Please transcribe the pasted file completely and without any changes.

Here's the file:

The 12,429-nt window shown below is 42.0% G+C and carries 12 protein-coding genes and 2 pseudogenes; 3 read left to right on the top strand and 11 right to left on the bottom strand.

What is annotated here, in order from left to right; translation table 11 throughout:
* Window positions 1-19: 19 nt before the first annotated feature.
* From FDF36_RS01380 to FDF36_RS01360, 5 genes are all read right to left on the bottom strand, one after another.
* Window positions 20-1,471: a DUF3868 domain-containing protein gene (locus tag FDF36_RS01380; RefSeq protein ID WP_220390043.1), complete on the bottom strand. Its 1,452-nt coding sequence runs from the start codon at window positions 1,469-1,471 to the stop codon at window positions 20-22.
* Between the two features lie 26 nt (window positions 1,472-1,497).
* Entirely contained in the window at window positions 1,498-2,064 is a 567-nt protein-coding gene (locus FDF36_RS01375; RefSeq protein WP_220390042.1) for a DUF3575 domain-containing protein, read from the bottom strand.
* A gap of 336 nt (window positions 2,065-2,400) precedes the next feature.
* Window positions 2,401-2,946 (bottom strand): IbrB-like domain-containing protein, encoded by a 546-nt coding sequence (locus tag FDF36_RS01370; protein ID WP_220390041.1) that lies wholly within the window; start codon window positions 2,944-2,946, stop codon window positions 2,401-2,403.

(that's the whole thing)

The 12,429-nt window shown below is 42.0% G+C and carries 12 protein-coding genes and 2 pseudogenes; 3 read left to right on the top strand and 11 right to left on the bottom strand.

What is annotated here, in order from left to right; translation table 11 throughout:
* Window positions 1-19: 19 nt before the first annotated feature.
* From FDF36_RS01380 to FDF36_RS01360, 5 genes are all read right to left on the bottom strand, one after another.
* Window positions 20-1,471: a DUF3868 domain-containing protein gene (locus tag FDF36_RS01380; RefSeq protein ID WP_220390043.1), complete on the bottom strand. Its 1,452-nt coding sequence runs from the start codon at window positions 1,469-1,471 to the stop codon at window positions 20-22.
* Between the two features lie 26 nt (window positions 1,472-1,497).
* Entirely contained in the window at window positions 1,498-2,064 is a 567-nt protein-coding gene (locus FDF36_RS01375; RefSeq protein WP_220390042.1) for a DUF3575 domain-containing protein, read from the bottom strand.
* A gap of 336 nt (window positions 2,065-2,400) precedes the next feature.
* Window positions 2,401-2,946 (bottom strand): IbrB-like domain-containing protein, encoded by a 546-nt coding sequence (locus tag FDF36_RS01370; protein ID WP_220390041.1) that lies wholly within the window; start codon window positions 2,944-2,946, stop codon window positions 2,401-2,403.